Typically, we spend Easter Sunday in a pleasant frenzy. Getting dressed up. Coordinating gifts for the boys with the Easter Bunny. Serving at Mass. Cooking up something small to add to the feast we would inevitably share with my extended family, all 30+ of us crammed into some relative’s home to celebrate the holiday.
This year is, obviously, more subdued. I think it’s easy for me to mourn the Easter that could have been — and to feel annoyed with this pandemic and its effects on my life, particularly in light of this holiday’s importance to my faith and to my entire family.
And that emotional weight seems a bit heavier when I take into account:
- I haven’t seen my extended family in over a month.
- My grandparents wish that they could see my kids and me, since being around their grandchildren and great-grandchildren is one of their highlights of any holiday.
- I’m continuing to grapple with my sense of parental failure, particularly since I dropped the ball a bit and completely overlooked compiling an Easter basket for Tadashi and Hiro.
Going into this Easter Sunday — particularly last night, as I prepared to fall asleep — I wrestled with an overall sense of sadness, frustration, and emptiness. How could this day be special when it seems like everything has gone so wrong?
But here, at the end of the day, is where I’ll pause. And reflect on what actually has transpired. And I’ll encourage myself to reframe this situation: While this day started seeming less than ideal, what bright spots can I glean from how we were “forced” to celebrate this?
So, on that note, here are some bright spots from this slightly weird Easter celebration:
- Because we’re in a pandemic, we had a pantry filled with a lot of different snacks and goodies. So I was able to grab a few Tadashi- and Hiro-friendly snacks, repackage them in Easter baskets from last year, and have little presents set up for them 20 minutes before they woke up. They were particularly fond of the artificial grass.
- Because we’re in a pandemic, we couldn’t attend Easter Sunday Mass. However, our neighborhood parish has been live-streaming their services, and Reggie and I were able to partake in Mass — while allowing Tadashi and Hiro to run around and play, without worrying about wrangling them or ensuring they weren’t too disruptive.
- Because we’re in a pandemic, we couldn’t visit our family like we typically do. Instead, we video-chatted with everyone to greet them a “Happy Easter” — and Noah even surprised my grandma with a smile and a wave through the screen.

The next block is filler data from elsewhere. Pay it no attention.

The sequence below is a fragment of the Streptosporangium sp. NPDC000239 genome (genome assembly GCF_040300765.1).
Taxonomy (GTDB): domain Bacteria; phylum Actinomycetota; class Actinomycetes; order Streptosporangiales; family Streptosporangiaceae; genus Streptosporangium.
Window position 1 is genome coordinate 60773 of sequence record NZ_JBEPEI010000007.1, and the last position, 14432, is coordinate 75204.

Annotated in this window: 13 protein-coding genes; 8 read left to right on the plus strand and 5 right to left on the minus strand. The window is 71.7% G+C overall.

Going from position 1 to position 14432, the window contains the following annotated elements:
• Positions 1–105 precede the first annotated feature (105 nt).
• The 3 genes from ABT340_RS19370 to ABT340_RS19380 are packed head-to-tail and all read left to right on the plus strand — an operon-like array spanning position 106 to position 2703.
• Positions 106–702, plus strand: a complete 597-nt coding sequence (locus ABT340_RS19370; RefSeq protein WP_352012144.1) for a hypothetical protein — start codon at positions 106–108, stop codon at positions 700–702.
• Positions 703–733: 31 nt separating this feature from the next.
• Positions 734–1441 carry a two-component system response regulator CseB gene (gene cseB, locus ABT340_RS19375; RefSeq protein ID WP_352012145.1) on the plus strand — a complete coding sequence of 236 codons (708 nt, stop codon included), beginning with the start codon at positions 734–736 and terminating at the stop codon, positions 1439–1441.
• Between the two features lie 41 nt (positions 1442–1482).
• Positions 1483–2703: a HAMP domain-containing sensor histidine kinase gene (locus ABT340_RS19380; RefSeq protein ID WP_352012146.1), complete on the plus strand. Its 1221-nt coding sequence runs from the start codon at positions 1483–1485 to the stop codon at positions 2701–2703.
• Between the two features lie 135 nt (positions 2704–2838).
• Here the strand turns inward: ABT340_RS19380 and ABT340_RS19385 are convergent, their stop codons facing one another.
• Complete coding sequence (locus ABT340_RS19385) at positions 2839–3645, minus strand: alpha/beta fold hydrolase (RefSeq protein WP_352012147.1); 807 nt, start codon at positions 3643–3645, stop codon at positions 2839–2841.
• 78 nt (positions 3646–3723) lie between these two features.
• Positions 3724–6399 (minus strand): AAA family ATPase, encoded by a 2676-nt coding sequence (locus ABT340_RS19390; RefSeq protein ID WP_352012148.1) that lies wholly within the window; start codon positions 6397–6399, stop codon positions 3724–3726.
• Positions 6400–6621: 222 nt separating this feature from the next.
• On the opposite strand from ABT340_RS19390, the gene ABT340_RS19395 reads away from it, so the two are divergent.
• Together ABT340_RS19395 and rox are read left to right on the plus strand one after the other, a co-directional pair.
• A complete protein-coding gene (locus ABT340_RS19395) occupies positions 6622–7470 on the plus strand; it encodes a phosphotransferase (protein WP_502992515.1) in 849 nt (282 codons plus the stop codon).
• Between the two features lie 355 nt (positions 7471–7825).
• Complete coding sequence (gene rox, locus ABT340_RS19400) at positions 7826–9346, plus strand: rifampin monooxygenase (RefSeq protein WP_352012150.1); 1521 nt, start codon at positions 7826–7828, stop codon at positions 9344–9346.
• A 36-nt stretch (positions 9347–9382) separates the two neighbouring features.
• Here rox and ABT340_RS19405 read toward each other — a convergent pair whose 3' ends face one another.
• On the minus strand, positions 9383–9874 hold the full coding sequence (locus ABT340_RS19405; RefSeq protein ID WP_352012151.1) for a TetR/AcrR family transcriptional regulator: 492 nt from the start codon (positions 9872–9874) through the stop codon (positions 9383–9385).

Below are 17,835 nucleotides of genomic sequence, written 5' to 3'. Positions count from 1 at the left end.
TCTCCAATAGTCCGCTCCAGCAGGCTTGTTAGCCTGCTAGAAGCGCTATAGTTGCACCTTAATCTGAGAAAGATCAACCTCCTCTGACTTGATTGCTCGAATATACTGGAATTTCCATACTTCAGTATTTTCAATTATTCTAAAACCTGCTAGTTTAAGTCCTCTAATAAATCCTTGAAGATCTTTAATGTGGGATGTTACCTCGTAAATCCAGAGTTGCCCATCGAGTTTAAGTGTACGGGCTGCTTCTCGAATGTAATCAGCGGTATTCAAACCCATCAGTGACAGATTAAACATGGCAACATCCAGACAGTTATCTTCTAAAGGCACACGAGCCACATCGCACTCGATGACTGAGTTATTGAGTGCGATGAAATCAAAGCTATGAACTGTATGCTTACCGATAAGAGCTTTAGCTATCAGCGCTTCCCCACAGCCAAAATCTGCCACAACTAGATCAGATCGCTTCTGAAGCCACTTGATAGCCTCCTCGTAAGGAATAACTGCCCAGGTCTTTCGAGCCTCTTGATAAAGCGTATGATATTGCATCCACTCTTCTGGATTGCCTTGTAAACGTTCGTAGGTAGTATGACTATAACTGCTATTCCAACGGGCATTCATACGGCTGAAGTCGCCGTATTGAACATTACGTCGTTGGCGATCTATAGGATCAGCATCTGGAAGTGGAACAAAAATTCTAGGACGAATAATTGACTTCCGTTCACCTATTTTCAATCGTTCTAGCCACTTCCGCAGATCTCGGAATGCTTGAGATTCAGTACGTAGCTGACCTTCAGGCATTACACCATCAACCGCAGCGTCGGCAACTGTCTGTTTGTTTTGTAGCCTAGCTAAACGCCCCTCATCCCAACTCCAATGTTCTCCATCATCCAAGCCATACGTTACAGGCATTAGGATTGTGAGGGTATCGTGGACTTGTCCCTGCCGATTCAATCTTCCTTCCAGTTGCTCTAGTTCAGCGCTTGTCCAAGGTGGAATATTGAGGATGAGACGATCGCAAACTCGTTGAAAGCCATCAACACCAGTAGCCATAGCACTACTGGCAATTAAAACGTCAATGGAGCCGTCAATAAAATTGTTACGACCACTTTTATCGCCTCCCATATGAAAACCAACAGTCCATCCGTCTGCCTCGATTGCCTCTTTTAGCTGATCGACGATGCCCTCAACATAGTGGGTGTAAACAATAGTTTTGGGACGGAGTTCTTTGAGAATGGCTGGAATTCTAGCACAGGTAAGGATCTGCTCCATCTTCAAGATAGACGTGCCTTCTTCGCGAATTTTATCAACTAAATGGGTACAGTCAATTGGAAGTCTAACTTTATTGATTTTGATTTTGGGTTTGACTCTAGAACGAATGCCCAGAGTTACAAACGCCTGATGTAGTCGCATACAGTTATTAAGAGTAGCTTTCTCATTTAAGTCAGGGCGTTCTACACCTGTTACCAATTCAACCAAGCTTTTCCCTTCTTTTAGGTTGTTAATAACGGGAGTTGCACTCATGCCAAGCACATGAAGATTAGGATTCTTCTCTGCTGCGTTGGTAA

- Because we’re in a pandemic, we didn’t have a large family gathering. But I was able to spend the day with just my husband and my kids. And, for the first time in recent memory, I was able to make them special homemade meals. Vegan French toast bake with bacon, fresh fruit, coffee, and mimosas for breakfast. Pork tenderloin, crispy smashed potatoes, and brown sugar glazed carrots for dinner. Vegan lemon cake topped with a vegan lemon buttercream and enjoyed at our tiny, scratched-up dining table, right after the boys took their afternoon nap.
So, yes, this Easter was not as frenzied. And, yes, I was saddened that I couldn’t see my parents and my siblings and my grandparents and my nieces and nephews. And, yes, I still struggle a bit as each day in this quarantine passes.
But I can also see the bright spots. I’m grateful that my little family is healthy. I’m grateful that I have stable employment right now. I’m grateful for technology, which enables me to stay connected with all my loved ones as I miss them more and more each day. I’m grateful for how resilient little kids are, as they’ve shown me how easily they can adapt to these uncertain times, so long as Reggie and I continue to provide them with a safe emotional space. I’m grateful that this time has forced Reggie and me to discuss aspects of our relationship that we probably would have ignored otherwise. I’m grateful that I can spend this much time with my two young boys — I would never have imagined this was possible as a full-time working mom. I’m grateful that I’m a bit of a packrat, since that enabled me to throw together a little surprise for my boys to make their morning a bit more special.
And I’m just grateful that, amidst all this uncertainty and global stress, we can still find moments of joy and the energy to celebrate what’s important.